Skip to Main Content

Copyright and Fair Use

This guide provides resources and information about copyright and fair use.

Frequently Asked Questions

Copyright is complex. Below are some answers to frequently asked questions, as well as general information. This information is not legal advice and should not be construed as such.

Common Questions

Though there are limited exceptions for classroom instruction and fair use, not all uses of copyrighted works will fit those criteria. Exceptions must be applied on a case-by-case basis to each work you intend to use. This means you must evaluate each work you intend to use and make a determination as to whether an exception applies. 

Copyright still applies to online materials, even if they are freely or widely available. 

Look on the webpage to see if there is information on how to use the work or obtain permission, and use those guidelines if they exist. 

No, works can still be protected under copyright even if they don’t clearly have a copyright notice or symbol affixed to them. 

If you are planning on showing a movie in a place that is open to the public, or anyone other than a small group of acquaintances, your showing would be considered a “public performance” and may need  public performance rights.   

You would not need public performance rights (PPR) if the film were legally obtained and one of the following criteria applies:  

  • The film is being shown as part of face-to-face live instruction activities in a classroom or similar place devoted to instruction  

  • The film came with a license expressly authorizing it to be shown in the manner intended   

  • The film is in the public domain  

If none of those criteria is applicable, you need a public performance license to show the intended film. Check with the library if you need assistance determining if your film selection has PPR or if you need help obtaining them.  

How Much Can I Use?

Common guidance is a single chapter from a book, or no more than ten percent of the work.

Common guidance is a single article from a journal issue or newspaper. 

Common guidance is a single chart, diagram, drawing, cartoon, or picture from a book, journal, or newspaper; when fair use is applied.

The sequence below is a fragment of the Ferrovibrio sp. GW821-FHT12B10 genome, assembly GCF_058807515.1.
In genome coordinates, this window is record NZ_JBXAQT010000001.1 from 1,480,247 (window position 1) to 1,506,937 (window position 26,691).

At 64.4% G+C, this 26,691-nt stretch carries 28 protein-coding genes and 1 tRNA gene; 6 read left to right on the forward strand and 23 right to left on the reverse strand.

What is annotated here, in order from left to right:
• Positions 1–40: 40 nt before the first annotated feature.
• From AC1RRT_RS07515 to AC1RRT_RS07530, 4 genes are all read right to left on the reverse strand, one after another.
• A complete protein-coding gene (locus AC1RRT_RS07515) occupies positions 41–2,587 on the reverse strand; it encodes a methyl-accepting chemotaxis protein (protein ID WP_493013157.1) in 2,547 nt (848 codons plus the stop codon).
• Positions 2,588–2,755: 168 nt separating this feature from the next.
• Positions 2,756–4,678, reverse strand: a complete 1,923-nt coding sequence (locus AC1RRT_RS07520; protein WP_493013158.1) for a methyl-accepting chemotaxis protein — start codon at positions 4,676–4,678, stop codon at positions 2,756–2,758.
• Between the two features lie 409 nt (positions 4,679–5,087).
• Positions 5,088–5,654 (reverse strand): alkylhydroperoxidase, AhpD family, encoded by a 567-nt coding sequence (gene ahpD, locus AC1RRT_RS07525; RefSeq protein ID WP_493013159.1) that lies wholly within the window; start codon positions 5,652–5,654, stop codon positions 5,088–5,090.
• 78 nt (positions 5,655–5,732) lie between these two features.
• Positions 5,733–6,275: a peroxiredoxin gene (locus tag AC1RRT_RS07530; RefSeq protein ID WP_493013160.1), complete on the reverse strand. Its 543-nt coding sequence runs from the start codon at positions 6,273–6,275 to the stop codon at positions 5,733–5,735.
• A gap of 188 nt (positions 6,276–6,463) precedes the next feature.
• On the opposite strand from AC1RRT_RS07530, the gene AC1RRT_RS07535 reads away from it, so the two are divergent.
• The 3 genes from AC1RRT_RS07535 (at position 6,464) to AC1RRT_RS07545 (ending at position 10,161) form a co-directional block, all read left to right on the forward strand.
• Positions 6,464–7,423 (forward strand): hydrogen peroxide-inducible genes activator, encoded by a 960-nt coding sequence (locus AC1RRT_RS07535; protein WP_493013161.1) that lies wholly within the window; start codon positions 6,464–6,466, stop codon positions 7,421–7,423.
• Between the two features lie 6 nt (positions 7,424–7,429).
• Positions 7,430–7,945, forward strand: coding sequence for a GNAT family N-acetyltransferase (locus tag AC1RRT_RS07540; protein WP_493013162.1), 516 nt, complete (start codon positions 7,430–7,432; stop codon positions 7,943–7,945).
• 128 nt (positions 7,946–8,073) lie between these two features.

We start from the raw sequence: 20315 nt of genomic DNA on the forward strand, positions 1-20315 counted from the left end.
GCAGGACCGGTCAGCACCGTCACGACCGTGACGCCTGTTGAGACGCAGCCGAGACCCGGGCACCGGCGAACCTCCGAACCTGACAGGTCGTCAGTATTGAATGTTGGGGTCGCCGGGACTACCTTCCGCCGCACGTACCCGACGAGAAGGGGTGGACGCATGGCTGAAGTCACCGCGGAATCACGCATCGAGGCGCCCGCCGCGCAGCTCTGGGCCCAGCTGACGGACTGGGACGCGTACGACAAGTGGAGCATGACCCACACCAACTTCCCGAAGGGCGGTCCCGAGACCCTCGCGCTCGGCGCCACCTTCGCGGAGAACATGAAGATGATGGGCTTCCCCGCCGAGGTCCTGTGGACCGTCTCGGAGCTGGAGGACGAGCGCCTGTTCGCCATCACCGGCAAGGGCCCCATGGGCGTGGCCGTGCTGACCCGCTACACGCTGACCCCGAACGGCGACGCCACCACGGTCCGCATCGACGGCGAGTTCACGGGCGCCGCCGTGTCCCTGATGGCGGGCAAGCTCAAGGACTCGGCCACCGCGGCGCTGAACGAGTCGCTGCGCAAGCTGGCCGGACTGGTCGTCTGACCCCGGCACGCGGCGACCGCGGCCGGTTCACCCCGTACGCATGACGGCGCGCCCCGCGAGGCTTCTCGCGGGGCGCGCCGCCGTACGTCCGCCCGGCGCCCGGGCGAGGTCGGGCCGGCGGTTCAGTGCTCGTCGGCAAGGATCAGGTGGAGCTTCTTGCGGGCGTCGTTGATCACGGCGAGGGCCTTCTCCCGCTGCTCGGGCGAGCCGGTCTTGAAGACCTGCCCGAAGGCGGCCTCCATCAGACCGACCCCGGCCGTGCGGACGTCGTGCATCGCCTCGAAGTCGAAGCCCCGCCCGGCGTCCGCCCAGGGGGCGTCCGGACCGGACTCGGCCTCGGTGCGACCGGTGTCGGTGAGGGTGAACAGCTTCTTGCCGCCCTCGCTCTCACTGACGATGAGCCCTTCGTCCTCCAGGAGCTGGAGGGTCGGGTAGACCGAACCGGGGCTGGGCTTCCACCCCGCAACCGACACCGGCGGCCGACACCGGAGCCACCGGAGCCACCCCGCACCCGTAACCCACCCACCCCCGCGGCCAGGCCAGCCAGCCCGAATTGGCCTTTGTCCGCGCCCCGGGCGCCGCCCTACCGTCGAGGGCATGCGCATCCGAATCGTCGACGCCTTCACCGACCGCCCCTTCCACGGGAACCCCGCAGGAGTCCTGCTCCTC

Permissions are generally required for any commercial or published use.

Common guidance is a single poem, essay, or short story from an individual collected work.

A poem less than 250 words (printed on less than two pages), or if the poem is longer, an excerpt of not more than 250 words. 

Permission is frequently required—whether found in print or readily available over the internet— if the item was originally prepared by someone else; or you modified, adapted, or otherwise based your work on an item originally created by someone else.

Common guidance is up to ten percent or three minutes, whichever is less. 

You may need public performance (PPR) rights to show media, unless it is for face-to-face instruction or through limited password protected online access for instruction. PPR are not automatic with each video/DVD. Check with the library for help determining if your selection has PPR or help with permission(s).

Common guidance is ten percent or less of a musical score. 

For music recordings, you may wish to obtain permissions or licensing for use if intending to use outside of reasonable, limited portions for fair use or instructional purposes. 

Guidance regarding producing copies of student performances can be found in Circular 21 from the U.S. Copyright Office. 

Other Works Available

If a work is in the public domain, it is free for the public to use. Works can be in the public domain if their copyright has expired, they never had copyright protection, or the author waived all copyright restrictions. Anyone can use a public domain work without obtaining permission.

A work is likely to be in the public domain if one of the following apply:

  • Published before 1923 
  • Published prior to 1964, but the copyright was not renewed (*a requirement until 1978) 
  • Published prior to March 1, 1989, without a proper copyright notice (when that was required)

Unfortunately, there is no list of all works that are definitively in the public domain. A detailed chart of potential conditions for public domain works can be found at the link below. 

Open access literature is online, free, and has limited or no copyright and licensing restrictions. When using such material, make sure to note the terms of the particular license. These will explain the manner in which you are permitted to use the work without obtaining permissions.

Open access material is often available under a Creative Commons license. A key component of the use of such material is using proper attribution. Attribution is a condition of every CC license. More information on Creative Commons is available on the CC page of this guide, and at the below links. 


The information contained within this guide is for informational and instructional purposes only. It is not legal advice.

Request Assistance

Usage Guidelines

The guidelines on this page are provided for reference, consistent with common practice. These guidelines stem from the Agreement on Guidelines for Classroom Copying in Not-For-Profit Educational Institutions, and are found in the U.S. Copyright Office circular entitled Reproduction of Copyrighted Works by Educators and Librarians

Keep in mind, however, that there are no laws specifying the number of words, pages, or percentage of work that would be permitted. In a fair use assessment, you should consider the amount of work to be used in relation to the work as a whole, as well as the other factors.